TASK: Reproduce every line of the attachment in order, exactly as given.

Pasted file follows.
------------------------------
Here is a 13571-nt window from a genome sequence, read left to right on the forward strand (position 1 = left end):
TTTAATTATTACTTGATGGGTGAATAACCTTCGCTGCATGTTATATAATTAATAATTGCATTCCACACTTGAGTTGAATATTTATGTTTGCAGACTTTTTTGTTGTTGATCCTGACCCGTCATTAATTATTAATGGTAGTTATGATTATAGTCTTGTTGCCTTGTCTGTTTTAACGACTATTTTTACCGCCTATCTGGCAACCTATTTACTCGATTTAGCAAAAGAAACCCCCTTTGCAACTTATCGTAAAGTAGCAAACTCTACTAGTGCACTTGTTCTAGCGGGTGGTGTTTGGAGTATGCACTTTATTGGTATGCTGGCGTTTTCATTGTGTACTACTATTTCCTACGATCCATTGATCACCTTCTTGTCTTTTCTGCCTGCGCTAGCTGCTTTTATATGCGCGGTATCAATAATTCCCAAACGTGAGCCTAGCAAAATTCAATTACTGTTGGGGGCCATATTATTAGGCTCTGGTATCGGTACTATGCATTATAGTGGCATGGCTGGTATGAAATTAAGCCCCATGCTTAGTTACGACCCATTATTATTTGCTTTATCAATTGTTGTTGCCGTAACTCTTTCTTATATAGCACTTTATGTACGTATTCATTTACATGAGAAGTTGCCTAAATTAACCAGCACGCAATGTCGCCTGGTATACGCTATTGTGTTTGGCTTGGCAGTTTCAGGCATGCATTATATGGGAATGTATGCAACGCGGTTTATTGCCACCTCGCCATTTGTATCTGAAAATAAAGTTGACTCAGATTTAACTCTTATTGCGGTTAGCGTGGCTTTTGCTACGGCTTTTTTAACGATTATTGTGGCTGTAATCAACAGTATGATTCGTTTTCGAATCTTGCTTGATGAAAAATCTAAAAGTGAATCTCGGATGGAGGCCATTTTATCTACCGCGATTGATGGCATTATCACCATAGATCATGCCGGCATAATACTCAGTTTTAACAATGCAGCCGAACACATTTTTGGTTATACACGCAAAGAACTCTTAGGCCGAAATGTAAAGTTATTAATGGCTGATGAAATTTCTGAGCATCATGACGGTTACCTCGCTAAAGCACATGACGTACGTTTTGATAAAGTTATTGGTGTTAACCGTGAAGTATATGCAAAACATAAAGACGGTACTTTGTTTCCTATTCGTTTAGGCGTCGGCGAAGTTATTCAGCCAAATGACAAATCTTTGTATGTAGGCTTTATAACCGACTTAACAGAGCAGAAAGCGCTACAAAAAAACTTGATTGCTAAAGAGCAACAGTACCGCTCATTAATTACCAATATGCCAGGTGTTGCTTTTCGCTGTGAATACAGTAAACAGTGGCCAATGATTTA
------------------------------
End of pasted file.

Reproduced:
Here is a 13571-nt window from a genome sequence, read left to right on the forward strand (position 1 = left end):
TTTAATTATTACTTGATGGGTGAATAACCTTCGCTGCATGTTATATAATTAATAATTGCATTCCACACTTGAGTTGAATATTTATGTTTGCAGACTTTTTTGTTGTTGATCCTGACCCGTCATTAATTATTAATGGTAGTTATGATTATAGTCTTGTTGCCTTGTCTGTTTTAACGACTATTTTTACCGCCTATCTGGCAACCTATTTACTCGATTTAGCAAAAGAAACCCCCTTTGCAACTTATCGTAAAGTAGCAAACTCTACTAGTGCACTTGTTCTAGCGGGTGGTGTTTGGAGTATGCACTTTATTGGTATGCTGGCGTTTTCATTGTGTACTACTATTTCCTACGATCCATTGATCACCTTCTTGTCTTTTCTGCCTGCGCTAGCTGCTTTTATATGCGCGGTATCAATAATTCCCAAACGTGAGCCTAGCAAAATTCAATTACTGTTGGGGGCCATATTATTAGGCTCTGGTATCGGTACTATGCATTATAGTGGCATGGCTGGTATGAAATTAAGCCCCATGCTTAGTTACGACCCATTATTATTTGCTTTATCAATTGTTGTTGCCGTAACTCTTTCTTATATAGCACTTTATGTACGTATTCATTTACATGAGAAGTTGCCTAAATTAACCAGCACGCAATGTCGCCTGGTATACGCTATTGTGTTTGGCTTGGCAGTTTCAGGCATGCATTATATGGGAATGTATGCAACGCGGTTTATTGCCACCTCGCCATTTGTATCTGAAAATAAAGTTGACTCAGATTTAACTCTTATTGCGGTTAGCGTGGCTTTTGCTACGGCTTTTTTAACGATTATTGTGGCTGTAATCAACAGTATGATTCGTTTTCGAATCTTGCTTGATGAAAAATCTAAAAGTGAATCTCGGATGGAGGCCATTTTATCTACCGCGATTGATGGCATTATCACCATAGATCATGCCGGCATAATACTCAGTTTTAACAATGCAGCCGAACACATTTTTGGTTATACACGCAAAGAACTCTTAGGCCGAAATGTAAAGTTATTAATGGCTGATGAAATTTCTGAGCATCATGACGGTTACCTCGCTAAAGCACATGACGTACGTTTTGATAAAGTTATTGGTGTTAACCGTGAAGTATATGCAAAACATAAAGACGGTACTTTGTTTCCTATTCGTTTAGGCGTCGGCGAAGTTATTCAGCCAAATGACAAATCTTTGTATGTAGGCTTTATAACCGACTTAACAGAGCAGAAAGCGCTACAAAAAAACTTGATTGCTAAAGAGCAACAGTACCGCTCATTAATTACCAATATGCCAGGTGTTGCTTTTCGCTGTGAATACAGTAAACAGTGGCCAATGATTTA